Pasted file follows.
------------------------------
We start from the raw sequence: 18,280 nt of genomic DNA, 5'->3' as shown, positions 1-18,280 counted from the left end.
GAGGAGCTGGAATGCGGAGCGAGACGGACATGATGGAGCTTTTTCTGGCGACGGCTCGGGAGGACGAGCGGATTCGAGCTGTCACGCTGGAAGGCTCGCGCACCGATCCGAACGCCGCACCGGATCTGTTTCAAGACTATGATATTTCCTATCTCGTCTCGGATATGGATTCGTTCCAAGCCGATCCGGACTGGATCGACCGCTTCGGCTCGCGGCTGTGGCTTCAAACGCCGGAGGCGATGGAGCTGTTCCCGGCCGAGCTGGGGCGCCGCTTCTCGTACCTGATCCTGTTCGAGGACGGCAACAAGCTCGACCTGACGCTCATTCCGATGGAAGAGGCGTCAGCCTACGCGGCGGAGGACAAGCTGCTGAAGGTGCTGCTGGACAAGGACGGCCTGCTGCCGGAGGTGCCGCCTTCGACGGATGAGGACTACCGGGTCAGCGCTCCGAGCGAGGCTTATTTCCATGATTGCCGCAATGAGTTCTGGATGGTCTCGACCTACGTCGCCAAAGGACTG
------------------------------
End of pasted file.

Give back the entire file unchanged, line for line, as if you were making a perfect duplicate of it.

We start from the raw sequence: 18,280 nt of genomic DNA, 5'->3' as shown, positions 1-18,280 counted from the left end.
GAGGAGCTGGAATGCGGAGCGAGACGGACATGATGGAGCTTTTTCTGGCGACGGCTCGGGAGGACGAGCGGATTCGAGCTGTCACGCTGGAAGGCTCGCGCACCGATCCGAACGCCGCACCGGATCTGTTTCAAGACTATGATATTTCCTATCTCGTCTCGGATATGGATTCGTTCCAAGCCGATCCGGACTGGATCGACCGCTTCGGCTCGCGGCTGTGGCTTCAAACGCCGGAGGCGATGGAGCTGTTCCCGGCCGAGCTGGGGCGCCGCTTCTCGTACCTGATCCTGTTCGAGGACGGCAACAAGCTCGACCTGACGCTCATTCCGATGGAAGAGGCGTCAGCCTACGCGGCGGAGGACAAGCTGCTGAAGGTGCTGCTGGACAAGGACGGCCTGCTGCCGGAGGTGCCGCCTTCGACGGATGAGGACTACCGGGTCAGCGCTCCGAGCGAGGCTTATTTCCATGATTGCCGCAATGAGTTCTGGATGGTCTCGACCTACGTCGCCAAAGGACTG